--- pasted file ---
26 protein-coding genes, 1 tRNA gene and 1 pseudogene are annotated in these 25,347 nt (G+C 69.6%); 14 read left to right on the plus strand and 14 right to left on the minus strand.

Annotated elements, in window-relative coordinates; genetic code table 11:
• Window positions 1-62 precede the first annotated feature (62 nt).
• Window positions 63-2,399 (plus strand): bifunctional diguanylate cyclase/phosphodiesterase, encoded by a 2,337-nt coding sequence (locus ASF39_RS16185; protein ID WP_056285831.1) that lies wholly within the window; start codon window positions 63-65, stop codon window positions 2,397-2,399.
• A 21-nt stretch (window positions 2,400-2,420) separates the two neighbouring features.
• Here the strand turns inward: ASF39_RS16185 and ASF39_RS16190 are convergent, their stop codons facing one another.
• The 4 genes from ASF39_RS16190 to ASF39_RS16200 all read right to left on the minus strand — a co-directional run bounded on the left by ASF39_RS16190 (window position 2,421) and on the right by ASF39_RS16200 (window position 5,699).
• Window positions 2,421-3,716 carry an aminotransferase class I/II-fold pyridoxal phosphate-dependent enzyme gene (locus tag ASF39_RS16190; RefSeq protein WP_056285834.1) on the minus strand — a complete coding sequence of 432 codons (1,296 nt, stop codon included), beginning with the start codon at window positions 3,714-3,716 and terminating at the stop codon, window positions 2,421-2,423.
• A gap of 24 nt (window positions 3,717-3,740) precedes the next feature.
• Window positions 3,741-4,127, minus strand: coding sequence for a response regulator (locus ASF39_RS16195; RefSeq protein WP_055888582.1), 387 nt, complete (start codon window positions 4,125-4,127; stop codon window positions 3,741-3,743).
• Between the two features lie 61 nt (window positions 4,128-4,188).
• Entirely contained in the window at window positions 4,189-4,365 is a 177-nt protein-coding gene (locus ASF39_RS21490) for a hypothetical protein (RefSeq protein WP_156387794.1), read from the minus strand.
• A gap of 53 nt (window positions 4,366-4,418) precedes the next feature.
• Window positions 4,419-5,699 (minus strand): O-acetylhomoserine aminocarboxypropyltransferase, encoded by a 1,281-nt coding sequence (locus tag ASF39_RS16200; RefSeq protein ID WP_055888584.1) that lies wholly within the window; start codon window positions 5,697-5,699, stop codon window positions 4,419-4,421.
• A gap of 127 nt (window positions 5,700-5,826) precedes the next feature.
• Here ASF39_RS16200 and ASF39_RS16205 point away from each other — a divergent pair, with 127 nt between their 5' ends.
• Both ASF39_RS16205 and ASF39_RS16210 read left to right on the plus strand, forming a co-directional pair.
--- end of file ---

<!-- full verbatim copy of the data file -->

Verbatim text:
26 protein-coding genes, 1 tRNA gene and 1 pseudogene are annotated in these 25,347 nt (G+C 69.6%); 14 read left to right on the plus strand and 14 right to left on the minus strand.

Annotated elements, in window-relative coordinates; genetic code table 11:
• Window positions 1-62 precede the first annotated feature (62 nt).
• Window positions 63-2,399 (plus strand): bifunctional diguanylate cyclase/phosphodiesterase, encoded by a 2,337-nt coding sequence (locus ASF39_RS16185; protein ID WP_056285831.1) that lies wholly within the window; start codon window positions 63-65, stop codon window positions 2,397-2,399.
• A 21-nt stretch (window positions 2,400-2,420) separates the two neighbouring features.
• Here the strand turns inward: ASF39_RS16185 and ASF39_RS16190 are convergent, their stop codons facing one another.
• The 4 genes from ASF39_RS16190 to ASF39_RS16200 all read right to left on the minus strand — a co-directional run bounded on the left by ASF39_RS16190 (window position 2,421) and on the right by ASF39_RS16200 (window position 5,699).
• Window positions 2,421-3,716 carry an aminotransferase class I/II-fold pyridoxal phosphate-dependent enzyme gene (locus tag ASF39_RS16190; RefSeq protein WP_056285834.1) on the minus strand — a complete coding sequence of 432 codons (1,296 nt, stop codon included), beginning with the start codon at window positions 3,714-3,716 and terminating at the stop codon, window positions 2,421-2,423.
• A gap of 24 nt (window positions 3,717-3,740) precedes the next feature.
• Window positions 3,741-4,127, minus strand: coding sequence for a response regulator (locus ASF39_RS16195; RefSeq protein WP_055888582.1), 387 nt, complete (start codon window positions 4,125-4,127; stop codon window positions 3,741-3,743).
• Between the two features lie 61 nt (window positions 4,128-4,188).
• Entirely contained in the window at window positions 4,189-4,365 is a 177-nt protein-coding gene (locus ASF39_RS21490) for a hypothetical protein (RefSeq protein WP_156387794.1), read from the minus strand.
• A gap of 53 nt (window positions 4,366-4,418) precedes the next feature.
• Window positions 4,419-5,699 (minus strand): O-acetylhomoserine aminocarboxypropyltransferase, encoded by a 1,281-nt coding sequence (locus tag ASF39_RS16200; RefSeq protein ID WP_055888584.1) that lies wholly within the window; start codon window positions 5,697-5,699, stop codon window positions 4,419-4,421.
• A gap of 127 nt (window positions 5,700-5,826) precedes the next feature.
• Here ASF39_RS16200 and ASF39_RS16205 point away from each other — a divergent pair, with 127 nt between their 5' ends.
• Both ASF39_RS16205 and ASF39_RS16210 read left to right on the plus strand, forming a co-directional pair.